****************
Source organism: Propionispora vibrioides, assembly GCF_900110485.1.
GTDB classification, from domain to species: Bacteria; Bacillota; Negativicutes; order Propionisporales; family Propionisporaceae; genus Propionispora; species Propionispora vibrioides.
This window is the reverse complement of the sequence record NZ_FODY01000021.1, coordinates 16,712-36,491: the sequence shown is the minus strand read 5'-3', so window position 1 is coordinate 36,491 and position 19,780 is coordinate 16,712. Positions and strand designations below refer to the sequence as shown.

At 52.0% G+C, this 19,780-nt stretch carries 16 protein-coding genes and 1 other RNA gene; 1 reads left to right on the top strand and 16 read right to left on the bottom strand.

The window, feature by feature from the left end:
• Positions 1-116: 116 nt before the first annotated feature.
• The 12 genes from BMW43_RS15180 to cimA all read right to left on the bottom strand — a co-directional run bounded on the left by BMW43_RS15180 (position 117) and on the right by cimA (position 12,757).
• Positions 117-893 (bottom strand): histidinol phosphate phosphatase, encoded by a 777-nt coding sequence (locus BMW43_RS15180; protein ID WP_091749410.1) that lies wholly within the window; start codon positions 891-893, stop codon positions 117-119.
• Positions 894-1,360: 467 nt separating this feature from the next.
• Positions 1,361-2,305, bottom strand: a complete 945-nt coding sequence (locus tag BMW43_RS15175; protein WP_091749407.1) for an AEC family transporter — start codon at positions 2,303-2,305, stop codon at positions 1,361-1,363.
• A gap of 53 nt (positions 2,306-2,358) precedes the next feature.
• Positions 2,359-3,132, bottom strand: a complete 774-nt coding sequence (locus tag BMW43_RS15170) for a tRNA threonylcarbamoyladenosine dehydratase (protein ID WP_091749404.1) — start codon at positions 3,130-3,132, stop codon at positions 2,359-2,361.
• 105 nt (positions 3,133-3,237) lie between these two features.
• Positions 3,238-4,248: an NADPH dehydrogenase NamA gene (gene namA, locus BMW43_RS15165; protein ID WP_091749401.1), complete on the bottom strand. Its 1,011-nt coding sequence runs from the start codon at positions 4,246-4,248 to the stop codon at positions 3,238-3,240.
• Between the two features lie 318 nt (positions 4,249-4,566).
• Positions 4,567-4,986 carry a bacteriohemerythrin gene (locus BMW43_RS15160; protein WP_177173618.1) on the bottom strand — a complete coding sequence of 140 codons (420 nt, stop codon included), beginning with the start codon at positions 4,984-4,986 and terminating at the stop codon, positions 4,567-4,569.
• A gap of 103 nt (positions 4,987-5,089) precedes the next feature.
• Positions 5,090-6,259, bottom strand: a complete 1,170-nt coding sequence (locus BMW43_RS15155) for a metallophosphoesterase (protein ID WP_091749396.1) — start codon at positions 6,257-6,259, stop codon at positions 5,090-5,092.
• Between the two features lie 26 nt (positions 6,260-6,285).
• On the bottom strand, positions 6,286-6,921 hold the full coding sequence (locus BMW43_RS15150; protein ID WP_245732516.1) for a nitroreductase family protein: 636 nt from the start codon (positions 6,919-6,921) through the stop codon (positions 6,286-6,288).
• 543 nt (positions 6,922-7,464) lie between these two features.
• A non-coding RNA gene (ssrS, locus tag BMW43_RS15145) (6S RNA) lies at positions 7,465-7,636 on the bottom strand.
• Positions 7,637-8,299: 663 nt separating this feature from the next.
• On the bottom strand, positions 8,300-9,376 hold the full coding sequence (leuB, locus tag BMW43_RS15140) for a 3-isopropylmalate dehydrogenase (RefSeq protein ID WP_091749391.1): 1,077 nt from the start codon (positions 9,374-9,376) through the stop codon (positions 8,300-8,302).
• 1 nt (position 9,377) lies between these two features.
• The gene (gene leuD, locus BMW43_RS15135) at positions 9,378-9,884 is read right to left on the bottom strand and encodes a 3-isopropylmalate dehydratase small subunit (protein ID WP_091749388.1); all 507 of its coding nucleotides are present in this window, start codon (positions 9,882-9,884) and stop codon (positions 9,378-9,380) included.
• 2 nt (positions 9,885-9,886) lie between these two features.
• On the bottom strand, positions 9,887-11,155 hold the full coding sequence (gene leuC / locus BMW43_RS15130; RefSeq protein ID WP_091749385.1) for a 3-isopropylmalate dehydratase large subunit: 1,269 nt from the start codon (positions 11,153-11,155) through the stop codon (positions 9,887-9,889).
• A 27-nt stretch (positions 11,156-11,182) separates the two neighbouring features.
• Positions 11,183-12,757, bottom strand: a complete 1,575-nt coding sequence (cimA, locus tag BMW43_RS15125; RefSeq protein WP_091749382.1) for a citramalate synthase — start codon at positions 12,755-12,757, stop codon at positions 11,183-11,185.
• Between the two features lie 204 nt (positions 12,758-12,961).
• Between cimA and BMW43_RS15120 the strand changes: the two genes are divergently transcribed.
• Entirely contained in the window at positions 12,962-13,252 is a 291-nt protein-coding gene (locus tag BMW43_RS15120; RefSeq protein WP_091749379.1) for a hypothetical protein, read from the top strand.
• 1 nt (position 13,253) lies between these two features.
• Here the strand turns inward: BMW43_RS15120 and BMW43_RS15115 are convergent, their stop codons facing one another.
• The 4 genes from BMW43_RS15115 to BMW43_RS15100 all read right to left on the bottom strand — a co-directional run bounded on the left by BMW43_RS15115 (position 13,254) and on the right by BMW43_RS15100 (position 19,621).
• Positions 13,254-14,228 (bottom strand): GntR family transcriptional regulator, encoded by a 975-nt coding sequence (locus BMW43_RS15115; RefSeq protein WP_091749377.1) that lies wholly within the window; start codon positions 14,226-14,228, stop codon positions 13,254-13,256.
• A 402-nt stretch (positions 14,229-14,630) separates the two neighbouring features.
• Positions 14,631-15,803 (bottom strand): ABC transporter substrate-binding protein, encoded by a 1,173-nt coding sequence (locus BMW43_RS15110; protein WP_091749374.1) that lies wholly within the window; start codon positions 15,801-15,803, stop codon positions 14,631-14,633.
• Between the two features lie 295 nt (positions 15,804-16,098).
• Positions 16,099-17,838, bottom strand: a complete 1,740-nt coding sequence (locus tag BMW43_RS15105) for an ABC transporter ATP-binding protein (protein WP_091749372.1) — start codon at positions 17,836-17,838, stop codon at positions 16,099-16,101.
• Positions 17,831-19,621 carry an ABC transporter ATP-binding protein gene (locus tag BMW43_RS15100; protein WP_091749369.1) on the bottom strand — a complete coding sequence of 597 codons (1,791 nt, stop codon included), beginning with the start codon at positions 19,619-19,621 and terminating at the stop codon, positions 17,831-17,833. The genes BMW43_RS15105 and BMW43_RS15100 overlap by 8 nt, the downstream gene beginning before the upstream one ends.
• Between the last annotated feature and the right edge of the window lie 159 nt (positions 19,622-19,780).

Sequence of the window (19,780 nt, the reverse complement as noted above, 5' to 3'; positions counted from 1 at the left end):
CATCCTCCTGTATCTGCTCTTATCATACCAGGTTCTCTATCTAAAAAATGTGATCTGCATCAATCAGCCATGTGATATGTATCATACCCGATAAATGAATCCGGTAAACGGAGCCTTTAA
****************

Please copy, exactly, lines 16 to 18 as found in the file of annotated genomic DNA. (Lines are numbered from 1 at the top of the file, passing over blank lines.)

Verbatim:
• Positions 4,567-4,986 carry a bacteriohemerythrin gene (locus BMW43_RS15160; protein WP_177173618.1) on the bottom strand — a complete coding sequence of 140 codons (420 nt, stop codon included), beginning with the start codon at positions 4,984-4,986 and terminating at the stop codon, positions 4,567-4,569.
• A gap of 103 nt (positions 4,987-5,089) precedes the next feature.
• Positions 5,090-6,259, bottom strand: a complete 1,170-nt coding sequence (locus BMW43_RS15155) for a metallophosphoesterase (protein ID WP_091749396.1) — start codon at positions 6,257-6,259, stop codon at positions 5,090-5,092.